While planning a pregnancy, ovulation is often the most overlooked part, albeit its importance in conceiving a healthy baby. Medical experts across the globe reveal that a large number of women experience difficulty in conceiving due to a lack of knowledge about the impact of ovulation upon the reproductive cycle. According to Dr Gautam Allahbadia, a fertility specialist based in Dubai, women must know the following things about ovulation before they plan to conceive:
Your body doesn’t create new eggs every month
Women ovulate an egg each month. However, these eggs are not created by the body monthly. Women are born with all the eggs they’ll ever have, and thus the number and quality of eggs in the ovaries decreases with time.
Aging decreases the genetic stability, leaving women over the age of 35 at a greater risk for experiencing miscarriage, infertility, or having a child with a genetic disease. However, according to Dr. Gautam Allahbadia, egg freezing can help preserve fertility for women.
“Women who want to delay parenting until after 35 often opt for cryogenic preservation of eggs. They freeze their eggs when they are in their 20s, in hopes of using their younger, healthier eggs later in life,” quips Dr Allahbadia, who also heads the IVF team at Millennium Medical Center (MMC) IVF Dubai.
Your overall health affects ovulation months before you conceive
You may not produce new eggs each month, but these eggs do mature into ovulation-ready eggs over several weeks before they are released. Your lifestyle before and during this maturation period can make a big difference in the health of those eggs.
Diet during preconception can affect your fertility and your not-yet-conceived baby’s health. One nutrient that must be present before conception is folic acid, suggests Dr. Gautam Allahbadia. Low folic acid levels can lead to problems with fertility, a higher risk of miscarriage, and birth defects.
Another major fertility health risk remains cigarette smoking, which not only lowers your fertility but also increases the rate at which the eggs in your ovaries age. Being a passive smoker can also have a negative impact on your fertility and your future baby’s health.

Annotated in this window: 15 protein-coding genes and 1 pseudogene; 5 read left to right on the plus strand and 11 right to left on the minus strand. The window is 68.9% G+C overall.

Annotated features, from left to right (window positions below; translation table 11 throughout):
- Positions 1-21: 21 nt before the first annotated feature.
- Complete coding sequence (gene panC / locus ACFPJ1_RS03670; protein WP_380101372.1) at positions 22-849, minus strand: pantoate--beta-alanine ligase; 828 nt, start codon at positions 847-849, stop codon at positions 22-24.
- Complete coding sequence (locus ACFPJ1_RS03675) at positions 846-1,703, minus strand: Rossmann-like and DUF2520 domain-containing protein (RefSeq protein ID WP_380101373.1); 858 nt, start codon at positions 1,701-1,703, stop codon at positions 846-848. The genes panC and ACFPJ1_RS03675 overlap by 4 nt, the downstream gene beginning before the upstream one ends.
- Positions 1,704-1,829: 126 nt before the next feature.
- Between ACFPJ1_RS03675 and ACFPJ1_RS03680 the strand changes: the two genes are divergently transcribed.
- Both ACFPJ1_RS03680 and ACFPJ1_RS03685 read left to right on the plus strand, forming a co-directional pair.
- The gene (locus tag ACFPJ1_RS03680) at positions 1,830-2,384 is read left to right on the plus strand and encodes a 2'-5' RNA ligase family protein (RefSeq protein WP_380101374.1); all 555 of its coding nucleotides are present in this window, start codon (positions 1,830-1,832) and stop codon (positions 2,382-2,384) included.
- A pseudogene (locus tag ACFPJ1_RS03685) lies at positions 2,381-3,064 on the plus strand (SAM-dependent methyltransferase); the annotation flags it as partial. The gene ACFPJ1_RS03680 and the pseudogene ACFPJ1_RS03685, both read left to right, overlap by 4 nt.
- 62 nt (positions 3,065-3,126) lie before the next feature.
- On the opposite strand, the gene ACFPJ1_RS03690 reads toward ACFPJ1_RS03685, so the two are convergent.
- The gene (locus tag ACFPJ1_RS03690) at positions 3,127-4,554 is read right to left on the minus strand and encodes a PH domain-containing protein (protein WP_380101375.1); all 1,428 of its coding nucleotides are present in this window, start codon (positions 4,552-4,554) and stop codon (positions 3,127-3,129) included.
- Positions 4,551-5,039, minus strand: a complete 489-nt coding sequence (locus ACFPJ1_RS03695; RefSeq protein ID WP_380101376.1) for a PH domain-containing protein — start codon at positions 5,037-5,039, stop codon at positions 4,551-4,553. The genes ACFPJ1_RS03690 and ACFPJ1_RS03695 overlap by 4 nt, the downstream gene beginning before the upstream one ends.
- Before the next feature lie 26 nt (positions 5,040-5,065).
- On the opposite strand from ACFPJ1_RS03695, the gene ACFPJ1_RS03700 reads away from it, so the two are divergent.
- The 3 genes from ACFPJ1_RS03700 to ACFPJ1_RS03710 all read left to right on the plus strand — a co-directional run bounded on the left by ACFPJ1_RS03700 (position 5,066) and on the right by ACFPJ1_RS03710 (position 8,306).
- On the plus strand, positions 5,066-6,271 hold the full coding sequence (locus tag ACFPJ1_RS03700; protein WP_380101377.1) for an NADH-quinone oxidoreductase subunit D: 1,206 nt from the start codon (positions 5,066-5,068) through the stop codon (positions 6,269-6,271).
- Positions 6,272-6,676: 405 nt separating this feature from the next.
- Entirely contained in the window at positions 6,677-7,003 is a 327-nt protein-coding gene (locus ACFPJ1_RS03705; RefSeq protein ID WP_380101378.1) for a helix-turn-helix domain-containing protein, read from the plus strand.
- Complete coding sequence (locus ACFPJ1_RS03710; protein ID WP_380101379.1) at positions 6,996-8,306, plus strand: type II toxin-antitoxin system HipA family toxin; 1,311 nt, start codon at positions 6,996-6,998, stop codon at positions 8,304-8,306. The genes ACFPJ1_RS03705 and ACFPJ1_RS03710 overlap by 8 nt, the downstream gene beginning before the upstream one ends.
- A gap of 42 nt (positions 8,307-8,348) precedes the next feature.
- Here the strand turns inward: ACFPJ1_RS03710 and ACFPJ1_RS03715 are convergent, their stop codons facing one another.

Menstruation is not equivalent to ovulation
Some women believe that they are ovulating if they are menstruating. This, however, is just a misconception.
Women who experience irregular ovulation may have irregular cycles, lighter or shorter than usual periods, or unusually heavy periods. They may also go months without getting their period. On the other hand, it is also possible for women having regular periods to not be ovulating.
“Just because you get a period doesn’t necessarily mean your ovulation or your fertility is normal as well. In case your cycles are irregular, you must speak to your doctor before you start planning a pregnancy,” suggests Dr Gautam Allahbadia, IVF specialist from Mumbai.
Ovulation doesn’t guarantee a pregnancy
Healthy ovulation is crucial to a healthy pregnancy. However, it takes more than a ready egg to conceive.
“For a successful pregnancy, sperm must be able to reach the egg, meaning that the fallopian tubes must be clear and healthy. Also, the fertilized embryo needs a place to implant and develop, so the uterine environment must also be fertility-friendly,” explains Dr. Gautam Allahbadia.
The Dubai-based IVF consultant adds, “You also need healthy sperm to conceive. About one-third of couples experiencing infertility discover male infertility as the cause. In other cases, both male and female fertility problems might be causing trouble.”
A woman may have very regular cycles, but if she’s in her 40s already, those eggs may be less than ideal for conception. Your ability to conceive ends much before you actually hit menopause.
Ovulation is an important aspect of a woman’s reproductive cycle. Prior planning and due diligence are needed for a pregnancy to be successful. It is advisable to contact your doctor prior to trying for a baby to ensure you and your child’s health.